Joe Bonamassa: the guitar solos that changed my life

Joe Bonamassa, wearing a suit, playing live on stage
(Image credit: Getty)

Jimmy Page – Whole Lotta Love (Led Zeppelin)

“I could’ve chosen so many of Jimmy’s solos – Stairway To Heaven, I Can’t Quit You Baby, Heartbreaker – but if I have to go for one it’s Whole Lotta Love. It’s old-school, which is what I prefer. With Jimmy it’s all about the construction of the solos and the way they pay off. He’s such an inspired and inspiring player, and this one’s the quintessential air-guitar track.”

BB King – The Thrill Is Gone (BB King)

“This is as perfect a blues guitar solo as you’ll get. It’s simple, you know? It’s so effective for his version of that Roy Hawkins song. To me a great guitar solo is one when you trade the vocal for the guitar and it stays the same thing. That’s something I strive for, and that’s what BB did here.”

Paul Kossoff – Be My Friend (Free)

“This is probably one of Paul Kossoff’s most emotional solos. It’s so pop, and the sound is just this howling Les Paul sound. I’ve never quite been able to get that howling sound myself. This is a Marshall amp, a Fender Super Reverb and a fifty-nine Les Paul. When you listen to the sound, the way it was recorded and the sheer inspiration behind his notes, you just think, yet again, what an underrated player he is.”

Roy Buchanan – Roy’s Bluz (Roy Buchanan)

“Roy’s super-underrated; a lot of those Telecaster guys were. He recorded Live Stock in New York, and this is one of his very best solos. It’s how it comes out of nowhere – it’s this dark, depressing blues, and all of a sudden the solo comes at you like a dagger. It’s this explosive Telecaster freak-out for about four minutes – four minutes that encapsulate everything you love about Roy Buchanan’s playing.”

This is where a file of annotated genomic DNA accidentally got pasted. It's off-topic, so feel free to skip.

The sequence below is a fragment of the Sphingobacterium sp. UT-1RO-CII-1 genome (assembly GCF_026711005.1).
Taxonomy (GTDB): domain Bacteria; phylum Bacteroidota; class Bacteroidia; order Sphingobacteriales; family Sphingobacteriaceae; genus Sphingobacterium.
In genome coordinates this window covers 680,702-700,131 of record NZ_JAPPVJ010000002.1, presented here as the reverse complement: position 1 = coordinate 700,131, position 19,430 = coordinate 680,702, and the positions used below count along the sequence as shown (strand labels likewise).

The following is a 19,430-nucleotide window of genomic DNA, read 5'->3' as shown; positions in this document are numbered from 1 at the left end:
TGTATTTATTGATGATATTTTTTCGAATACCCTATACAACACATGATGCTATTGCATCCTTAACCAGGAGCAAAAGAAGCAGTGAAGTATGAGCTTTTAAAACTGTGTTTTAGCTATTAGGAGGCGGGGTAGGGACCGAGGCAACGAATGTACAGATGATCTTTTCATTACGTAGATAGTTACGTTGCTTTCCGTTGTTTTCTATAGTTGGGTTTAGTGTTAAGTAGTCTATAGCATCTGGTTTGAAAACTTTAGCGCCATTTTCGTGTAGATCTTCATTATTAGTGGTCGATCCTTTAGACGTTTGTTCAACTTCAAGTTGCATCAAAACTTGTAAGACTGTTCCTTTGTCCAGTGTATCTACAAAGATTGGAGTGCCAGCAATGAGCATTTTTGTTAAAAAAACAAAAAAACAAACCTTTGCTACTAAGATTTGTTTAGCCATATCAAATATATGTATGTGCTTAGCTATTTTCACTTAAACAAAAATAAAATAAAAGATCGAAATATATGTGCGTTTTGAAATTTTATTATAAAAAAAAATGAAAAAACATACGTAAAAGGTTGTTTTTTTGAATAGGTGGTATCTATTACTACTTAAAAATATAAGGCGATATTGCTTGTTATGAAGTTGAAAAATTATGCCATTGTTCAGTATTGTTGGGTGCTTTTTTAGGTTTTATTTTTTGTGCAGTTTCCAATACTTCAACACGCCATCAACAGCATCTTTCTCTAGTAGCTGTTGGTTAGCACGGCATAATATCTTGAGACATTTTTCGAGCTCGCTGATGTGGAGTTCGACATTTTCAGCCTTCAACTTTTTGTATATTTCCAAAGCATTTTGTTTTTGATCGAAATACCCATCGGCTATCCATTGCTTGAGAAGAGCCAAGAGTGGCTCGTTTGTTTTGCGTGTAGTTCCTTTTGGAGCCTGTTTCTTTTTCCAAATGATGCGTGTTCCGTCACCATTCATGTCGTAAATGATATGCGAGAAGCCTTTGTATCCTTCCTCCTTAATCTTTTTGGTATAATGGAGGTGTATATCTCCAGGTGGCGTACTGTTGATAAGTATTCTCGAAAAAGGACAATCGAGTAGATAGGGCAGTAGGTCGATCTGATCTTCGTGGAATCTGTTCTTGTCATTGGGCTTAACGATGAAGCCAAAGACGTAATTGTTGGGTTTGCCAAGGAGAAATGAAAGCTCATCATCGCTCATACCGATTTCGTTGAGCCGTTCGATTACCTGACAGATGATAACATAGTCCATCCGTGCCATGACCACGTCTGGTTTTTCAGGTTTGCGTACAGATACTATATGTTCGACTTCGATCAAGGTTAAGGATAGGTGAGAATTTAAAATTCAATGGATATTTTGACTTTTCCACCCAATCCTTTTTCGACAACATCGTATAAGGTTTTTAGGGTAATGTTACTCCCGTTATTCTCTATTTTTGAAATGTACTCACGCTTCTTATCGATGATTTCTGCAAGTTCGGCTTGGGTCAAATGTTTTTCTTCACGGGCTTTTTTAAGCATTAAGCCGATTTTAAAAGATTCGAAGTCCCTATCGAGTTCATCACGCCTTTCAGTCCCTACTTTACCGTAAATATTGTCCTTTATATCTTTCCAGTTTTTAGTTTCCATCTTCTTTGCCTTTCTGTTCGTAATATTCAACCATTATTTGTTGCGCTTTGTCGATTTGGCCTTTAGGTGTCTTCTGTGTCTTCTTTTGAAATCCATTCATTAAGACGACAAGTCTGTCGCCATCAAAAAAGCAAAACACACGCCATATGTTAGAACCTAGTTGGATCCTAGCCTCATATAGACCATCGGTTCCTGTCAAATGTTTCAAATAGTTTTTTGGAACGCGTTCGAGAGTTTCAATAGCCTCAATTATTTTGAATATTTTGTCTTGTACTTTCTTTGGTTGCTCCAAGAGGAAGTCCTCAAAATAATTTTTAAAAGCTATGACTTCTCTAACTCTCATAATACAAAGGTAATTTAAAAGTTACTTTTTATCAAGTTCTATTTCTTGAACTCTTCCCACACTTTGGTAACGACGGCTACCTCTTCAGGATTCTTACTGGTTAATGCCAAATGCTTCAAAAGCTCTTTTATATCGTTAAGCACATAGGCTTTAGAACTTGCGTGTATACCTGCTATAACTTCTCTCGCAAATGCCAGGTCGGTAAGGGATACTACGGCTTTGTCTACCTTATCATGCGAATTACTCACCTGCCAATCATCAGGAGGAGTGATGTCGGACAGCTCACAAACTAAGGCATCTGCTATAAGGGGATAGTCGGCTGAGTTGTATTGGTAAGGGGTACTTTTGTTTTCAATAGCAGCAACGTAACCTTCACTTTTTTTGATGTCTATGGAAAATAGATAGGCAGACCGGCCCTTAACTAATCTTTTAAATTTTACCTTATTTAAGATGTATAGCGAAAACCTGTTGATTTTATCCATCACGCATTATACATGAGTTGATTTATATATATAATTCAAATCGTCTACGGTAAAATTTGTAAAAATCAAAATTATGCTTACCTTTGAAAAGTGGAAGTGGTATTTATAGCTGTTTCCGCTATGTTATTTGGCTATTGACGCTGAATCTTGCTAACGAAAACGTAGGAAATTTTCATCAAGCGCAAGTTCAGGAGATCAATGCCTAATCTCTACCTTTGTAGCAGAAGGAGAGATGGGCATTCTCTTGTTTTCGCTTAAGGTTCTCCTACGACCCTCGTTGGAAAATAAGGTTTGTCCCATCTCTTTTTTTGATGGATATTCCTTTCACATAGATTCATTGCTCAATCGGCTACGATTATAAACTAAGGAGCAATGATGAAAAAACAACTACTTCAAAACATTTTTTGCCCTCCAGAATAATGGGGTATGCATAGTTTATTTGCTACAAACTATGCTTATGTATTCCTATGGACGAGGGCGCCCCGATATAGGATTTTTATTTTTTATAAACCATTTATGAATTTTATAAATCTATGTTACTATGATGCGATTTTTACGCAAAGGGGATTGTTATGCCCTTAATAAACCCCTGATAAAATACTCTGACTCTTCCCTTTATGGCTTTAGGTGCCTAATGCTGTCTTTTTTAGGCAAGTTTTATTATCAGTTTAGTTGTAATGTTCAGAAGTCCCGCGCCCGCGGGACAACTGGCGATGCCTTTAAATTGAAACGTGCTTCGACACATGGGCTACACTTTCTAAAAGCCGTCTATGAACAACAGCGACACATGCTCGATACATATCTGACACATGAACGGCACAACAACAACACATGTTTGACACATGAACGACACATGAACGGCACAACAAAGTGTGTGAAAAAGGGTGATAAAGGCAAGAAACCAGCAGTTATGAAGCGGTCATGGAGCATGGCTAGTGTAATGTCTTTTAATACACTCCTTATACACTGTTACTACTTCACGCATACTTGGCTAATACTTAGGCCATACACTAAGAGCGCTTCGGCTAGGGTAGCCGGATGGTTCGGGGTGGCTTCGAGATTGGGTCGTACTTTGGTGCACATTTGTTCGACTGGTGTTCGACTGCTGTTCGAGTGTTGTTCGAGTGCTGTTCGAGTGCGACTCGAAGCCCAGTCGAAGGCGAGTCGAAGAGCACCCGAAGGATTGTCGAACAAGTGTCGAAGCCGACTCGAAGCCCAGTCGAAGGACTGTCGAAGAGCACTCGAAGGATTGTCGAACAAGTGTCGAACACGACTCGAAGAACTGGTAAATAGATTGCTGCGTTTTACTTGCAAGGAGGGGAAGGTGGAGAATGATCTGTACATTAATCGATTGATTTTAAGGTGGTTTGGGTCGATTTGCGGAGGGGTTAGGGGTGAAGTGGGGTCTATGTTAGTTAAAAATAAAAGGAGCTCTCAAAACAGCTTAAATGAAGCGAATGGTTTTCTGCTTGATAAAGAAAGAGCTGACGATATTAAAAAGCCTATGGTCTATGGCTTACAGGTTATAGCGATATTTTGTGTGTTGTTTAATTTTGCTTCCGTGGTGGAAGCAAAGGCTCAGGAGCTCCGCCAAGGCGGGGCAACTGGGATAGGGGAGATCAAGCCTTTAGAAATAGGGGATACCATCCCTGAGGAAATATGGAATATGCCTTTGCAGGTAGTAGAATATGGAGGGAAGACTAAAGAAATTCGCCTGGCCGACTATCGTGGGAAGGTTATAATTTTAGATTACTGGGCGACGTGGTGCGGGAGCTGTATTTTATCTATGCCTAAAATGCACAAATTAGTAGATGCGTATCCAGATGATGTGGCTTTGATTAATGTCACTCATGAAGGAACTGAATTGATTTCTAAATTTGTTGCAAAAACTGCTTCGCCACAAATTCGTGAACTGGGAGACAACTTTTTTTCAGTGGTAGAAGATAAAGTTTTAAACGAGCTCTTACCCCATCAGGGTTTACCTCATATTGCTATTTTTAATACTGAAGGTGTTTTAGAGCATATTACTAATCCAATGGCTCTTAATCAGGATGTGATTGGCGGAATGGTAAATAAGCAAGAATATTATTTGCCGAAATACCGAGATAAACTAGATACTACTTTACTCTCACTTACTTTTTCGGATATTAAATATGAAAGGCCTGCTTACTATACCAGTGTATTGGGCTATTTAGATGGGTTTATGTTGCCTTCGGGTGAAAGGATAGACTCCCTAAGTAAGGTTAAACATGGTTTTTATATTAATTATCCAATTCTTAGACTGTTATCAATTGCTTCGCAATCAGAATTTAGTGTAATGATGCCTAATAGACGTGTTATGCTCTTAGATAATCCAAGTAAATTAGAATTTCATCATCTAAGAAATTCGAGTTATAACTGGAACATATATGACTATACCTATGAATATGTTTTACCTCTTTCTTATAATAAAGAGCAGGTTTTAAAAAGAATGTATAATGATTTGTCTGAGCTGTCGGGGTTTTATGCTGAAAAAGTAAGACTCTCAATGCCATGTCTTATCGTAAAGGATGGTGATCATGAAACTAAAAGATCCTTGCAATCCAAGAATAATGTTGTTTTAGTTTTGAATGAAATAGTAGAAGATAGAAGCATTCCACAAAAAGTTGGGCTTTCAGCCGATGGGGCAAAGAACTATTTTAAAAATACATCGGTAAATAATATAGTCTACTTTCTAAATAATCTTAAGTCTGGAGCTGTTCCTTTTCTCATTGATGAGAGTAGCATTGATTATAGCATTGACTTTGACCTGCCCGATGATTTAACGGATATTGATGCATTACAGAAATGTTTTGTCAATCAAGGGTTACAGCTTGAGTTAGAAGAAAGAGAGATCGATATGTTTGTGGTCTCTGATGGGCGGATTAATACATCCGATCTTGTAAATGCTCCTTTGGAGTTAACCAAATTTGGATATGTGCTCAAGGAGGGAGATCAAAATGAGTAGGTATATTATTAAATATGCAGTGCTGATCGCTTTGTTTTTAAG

Jimmy Lyon – Two Tickets To Paradise (Eddie Money)

“I wasn’t sure who was playing on the session for Eddie that day, but turns out it was Jimmy Lyon. This really is one of the best pop-rock guitar solos for me. It’s devastating, just beautiful playing from Jimmy. It sounds like he’s using a Gibson ES 335 to me. It’s a really special solo.”

Al Di Meola – Race With The Devil On A Spanish Highway (Al Di Meola)

“Al Di Meola is terrifying. If you ever want to really feel bad about your guitar skill-set, then just listen to this whole song. The speed, the tone, the phrasing, the whole sound of it, it’s incredible from first note to last.”

Joe Perry – Janie’s Got A Gun (Aerosmith)

“This is quite an unusual one for me. Joe’s guitar is distorted, but the thing is it’s an electro-acoustic guitar plugged into a Marshall amp. I thought it was so clever that he did that. It’s such a clear sound and a brilliantly put-together solo. I know most people would probably go for something of Joe’s from Toys In The Attic, but for me, when I heard Janie’s Got A Gun I just thought: ‘That is clever, my friend. Good at ya!’”

Jeff Beck – Brush With The Blues (Jeff Beck)

“This is a more modern one, but the first time I heard it it just floored me. I thought: ‘Shit, I wish I’d thought of that!’ The solo’s melody is perfect, devastatingly effective and so emotional. And it feels like a whole song – there’s no singer, but you don’t really miss having one. I don’t know if Jeff Beck’s ever really gotten along with singers, so he’s invented this way of not needing them. He has such ability, and this one’s a really great solo.”

Eric Johnson – Desert Rose (Eric Johnson)

“Eric’s one of my very favourite guitar players. He doesn’t get enough credit, in my opinion. The popular choice would probably be his Cliffs Of Dover, but for me the solo on this live recording of Desert Rose is perfect. The last three minutes in particular are perfection in terms of lead guitar sound and note choices. His clean sounds are so together, then there’s his half-clean, half-distorted sound in the rhythm, and Eric’s quintessential lead ‘violin’ sound. With the shreddier guys the notes tend to come from the head, not the heart, whereas Eric blends the two. This has got the fiery Hendrix blues in it but it’s very technical too. An unbelievable feat of solo craftmanship.”

The 100 greatest guitar solos of all time

Grant Moon

A music journalist for over 20 years, Grant writes regularly for titles including Prog, Classic Rock and Total Guitar, and his CV also includes stints as a radio producer/presenter and podcast host. His first book, 'Big Big Train - Between The Lines', is out now through Kingmaker Publishing.